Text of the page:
In 1938, the Fair Labor Standards Act (FLSA) was signed into law by President Franklin D. Roosevelt. The objective of the FLSA was summarized as the “elimination of labor conditions detrimental to the maintenance of the minimum standards of living necessary for health, efficiency, and well-being of workers.” The act introduced minimum wage, the 40-hour work week, and overtime pay at the rate of one-and-a-half times regular pay. At the time of its passage, the minimum wage was set at a whopping 25 cents per hour! As does most everything, the FLSA has evolved over time (through amendments), and today, federal minimum wage sits at $7.25/hr.
In May of this year, President Obama announced an update and the publication of the Department of Labor’s “final rule”, which will extend overtime pay protections to 4 million workers in the first year of its publication. Workers earning less than $913 a week or $47,476 a year, will fall under the threshold of the final rule and will be entitled to overtime pay.
The FLSA does allow employers to claim exemptions from those requirements for certain employees whose jobs meet specific criteria collectively referred to as the “white collar” exemptions. Employers may be able to claim a white collar exemption if the employee:
- Is salaried (meaning workers are paid a fixed salary that is not subject to changes based on work quality or quantity). This requirement is known as the salary basis test.
- Is paid more than the weekly specified level which is $913/week or $47,476/year. This is the salary level test. It is important to note that this salary is not a minimum wage requirement and is only a threshold if an employer wants to claim a white collar exemption.
- Primarily perform executive, administrative or professional duties. This requirement is known as the duties test.
Generally, all three requirements need to be met for an employer to claim an exemption on behalf of their employee.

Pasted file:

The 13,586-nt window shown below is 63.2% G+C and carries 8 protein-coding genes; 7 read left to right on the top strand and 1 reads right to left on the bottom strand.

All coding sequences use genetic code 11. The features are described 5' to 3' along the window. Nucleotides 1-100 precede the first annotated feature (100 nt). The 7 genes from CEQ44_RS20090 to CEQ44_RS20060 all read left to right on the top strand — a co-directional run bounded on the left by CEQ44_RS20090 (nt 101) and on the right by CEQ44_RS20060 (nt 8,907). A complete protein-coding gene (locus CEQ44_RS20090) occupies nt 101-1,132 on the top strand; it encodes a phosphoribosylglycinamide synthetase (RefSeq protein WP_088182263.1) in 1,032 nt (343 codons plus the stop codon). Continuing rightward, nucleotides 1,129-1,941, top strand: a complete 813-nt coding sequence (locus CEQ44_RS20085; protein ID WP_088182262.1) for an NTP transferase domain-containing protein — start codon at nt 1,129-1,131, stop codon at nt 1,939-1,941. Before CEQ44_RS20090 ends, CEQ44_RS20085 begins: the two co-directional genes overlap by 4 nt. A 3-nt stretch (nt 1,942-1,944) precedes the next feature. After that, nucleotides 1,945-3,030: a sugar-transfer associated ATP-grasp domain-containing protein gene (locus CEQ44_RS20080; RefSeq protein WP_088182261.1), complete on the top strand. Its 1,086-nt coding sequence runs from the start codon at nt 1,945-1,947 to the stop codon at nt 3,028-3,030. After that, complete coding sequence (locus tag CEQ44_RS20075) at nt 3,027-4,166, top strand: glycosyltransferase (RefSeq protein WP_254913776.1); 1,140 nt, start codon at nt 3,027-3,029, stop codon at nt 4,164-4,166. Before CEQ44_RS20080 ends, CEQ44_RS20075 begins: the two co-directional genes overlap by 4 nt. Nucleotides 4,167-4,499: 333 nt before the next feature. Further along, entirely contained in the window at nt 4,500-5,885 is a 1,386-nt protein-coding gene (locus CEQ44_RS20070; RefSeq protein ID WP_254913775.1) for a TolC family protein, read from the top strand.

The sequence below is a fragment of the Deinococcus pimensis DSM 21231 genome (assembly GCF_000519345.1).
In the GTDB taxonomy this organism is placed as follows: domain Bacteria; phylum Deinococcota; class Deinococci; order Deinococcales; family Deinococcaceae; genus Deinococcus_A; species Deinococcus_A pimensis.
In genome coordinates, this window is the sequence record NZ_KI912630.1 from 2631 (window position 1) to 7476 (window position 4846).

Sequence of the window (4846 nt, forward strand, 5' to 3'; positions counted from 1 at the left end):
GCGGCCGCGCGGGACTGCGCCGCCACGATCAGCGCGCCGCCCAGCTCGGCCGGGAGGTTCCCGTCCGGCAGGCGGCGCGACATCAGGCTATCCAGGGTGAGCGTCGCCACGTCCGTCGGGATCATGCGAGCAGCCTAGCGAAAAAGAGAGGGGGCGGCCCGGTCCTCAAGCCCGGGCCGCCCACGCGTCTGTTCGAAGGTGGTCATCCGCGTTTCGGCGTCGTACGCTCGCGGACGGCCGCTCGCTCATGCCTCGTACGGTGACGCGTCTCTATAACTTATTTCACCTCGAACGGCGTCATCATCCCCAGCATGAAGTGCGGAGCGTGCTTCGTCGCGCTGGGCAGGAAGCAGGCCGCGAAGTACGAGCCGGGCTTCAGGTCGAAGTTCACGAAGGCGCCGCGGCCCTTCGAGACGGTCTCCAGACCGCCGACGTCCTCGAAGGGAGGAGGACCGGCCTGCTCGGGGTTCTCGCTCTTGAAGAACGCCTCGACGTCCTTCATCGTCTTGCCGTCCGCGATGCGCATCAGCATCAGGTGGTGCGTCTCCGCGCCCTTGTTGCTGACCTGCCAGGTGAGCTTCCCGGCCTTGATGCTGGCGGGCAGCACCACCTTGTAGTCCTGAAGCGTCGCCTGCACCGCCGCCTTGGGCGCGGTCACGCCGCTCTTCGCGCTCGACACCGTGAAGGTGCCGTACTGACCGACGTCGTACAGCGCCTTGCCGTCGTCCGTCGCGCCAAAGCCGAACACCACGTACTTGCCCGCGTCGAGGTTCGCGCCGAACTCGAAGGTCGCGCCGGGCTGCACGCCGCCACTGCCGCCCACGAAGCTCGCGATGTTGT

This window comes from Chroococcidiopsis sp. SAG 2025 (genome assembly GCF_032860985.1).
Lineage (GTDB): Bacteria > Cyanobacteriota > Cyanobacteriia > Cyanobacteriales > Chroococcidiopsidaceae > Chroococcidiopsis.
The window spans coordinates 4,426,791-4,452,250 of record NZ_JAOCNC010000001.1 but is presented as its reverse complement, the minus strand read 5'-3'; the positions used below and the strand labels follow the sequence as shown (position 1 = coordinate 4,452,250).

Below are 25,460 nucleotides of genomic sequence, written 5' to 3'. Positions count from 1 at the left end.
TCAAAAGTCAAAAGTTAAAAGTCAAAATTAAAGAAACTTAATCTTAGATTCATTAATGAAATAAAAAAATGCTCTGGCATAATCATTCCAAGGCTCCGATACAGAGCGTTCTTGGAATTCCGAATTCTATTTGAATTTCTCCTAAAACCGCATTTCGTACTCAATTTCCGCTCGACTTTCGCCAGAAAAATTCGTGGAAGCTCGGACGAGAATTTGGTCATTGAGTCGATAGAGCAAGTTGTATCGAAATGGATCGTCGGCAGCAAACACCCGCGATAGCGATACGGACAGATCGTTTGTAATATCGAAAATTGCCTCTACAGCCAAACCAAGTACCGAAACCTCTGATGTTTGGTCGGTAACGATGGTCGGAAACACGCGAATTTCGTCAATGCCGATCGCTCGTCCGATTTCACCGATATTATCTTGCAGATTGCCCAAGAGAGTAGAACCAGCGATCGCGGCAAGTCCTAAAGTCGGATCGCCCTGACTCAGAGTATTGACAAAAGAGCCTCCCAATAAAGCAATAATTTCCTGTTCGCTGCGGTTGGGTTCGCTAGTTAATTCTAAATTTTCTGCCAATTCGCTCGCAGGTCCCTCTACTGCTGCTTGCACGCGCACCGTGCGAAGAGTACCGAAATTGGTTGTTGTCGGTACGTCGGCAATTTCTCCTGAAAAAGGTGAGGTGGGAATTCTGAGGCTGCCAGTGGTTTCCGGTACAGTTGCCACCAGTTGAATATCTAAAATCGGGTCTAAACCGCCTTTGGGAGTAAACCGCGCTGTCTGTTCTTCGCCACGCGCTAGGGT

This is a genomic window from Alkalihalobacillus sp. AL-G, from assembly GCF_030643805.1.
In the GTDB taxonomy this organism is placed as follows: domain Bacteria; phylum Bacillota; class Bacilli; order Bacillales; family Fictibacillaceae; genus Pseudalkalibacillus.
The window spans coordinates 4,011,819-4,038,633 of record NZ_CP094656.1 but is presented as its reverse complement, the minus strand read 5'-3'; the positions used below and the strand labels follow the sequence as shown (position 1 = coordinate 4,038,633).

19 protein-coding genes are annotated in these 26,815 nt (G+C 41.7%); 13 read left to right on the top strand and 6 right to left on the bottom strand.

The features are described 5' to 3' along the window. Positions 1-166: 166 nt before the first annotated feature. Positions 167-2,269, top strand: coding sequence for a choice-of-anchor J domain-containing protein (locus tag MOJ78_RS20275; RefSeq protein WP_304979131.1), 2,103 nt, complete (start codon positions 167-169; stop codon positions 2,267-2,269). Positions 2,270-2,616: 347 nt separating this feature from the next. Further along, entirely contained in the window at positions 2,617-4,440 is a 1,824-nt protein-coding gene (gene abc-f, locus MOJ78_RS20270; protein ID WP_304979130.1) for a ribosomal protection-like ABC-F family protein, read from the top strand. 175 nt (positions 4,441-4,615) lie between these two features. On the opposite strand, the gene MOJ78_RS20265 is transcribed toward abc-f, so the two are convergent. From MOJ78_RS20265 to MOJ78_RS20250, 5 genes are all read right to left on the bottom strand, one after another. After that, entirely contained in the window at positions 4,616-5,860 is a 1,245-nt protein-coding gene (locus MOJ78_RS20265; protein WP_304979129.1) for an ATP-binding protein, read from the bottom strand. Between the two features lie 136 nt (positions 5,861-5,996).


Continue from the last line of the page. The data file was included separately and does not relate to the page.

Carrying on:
As a note, the FLSA generally applies to employees of enterprises that have an annual gross volume of sales made or business done totaling $500,000 or more, and to employees individually covered by the law because they are engaged in interstate commerce or in the production of goods for commerce. In addition, employees of certain entities are covered by the FLSA regardless of the amount of gross volume of sales or business done. These entities include:
- businesses providing medical or nursing care for residents
- public agencies
Employers Should Also Note That:
- The new overtime protection gives them the flexibility to choose whether they want to increase employees’ salaries to the minimum threshold, to pay overtime premium, or to scale back employee hours.
- The effective date of the final rule is December 1, 2016.
- The overtime rule will automatically update the salary threshold every three years based on wage changes. The next update will take place beginning January 1, 2020. Employers will be able to prepare and estimate salary updates ahead of time.
More details on exemptions and tests can be found under the Small Entity Compliance Guide on the Department of Labor website.
If you have any questions, you can find additional information on the U.S. Department of Labor Website, Wage and Hour Division or call their toll-free information and helpline at 1-866-487-9243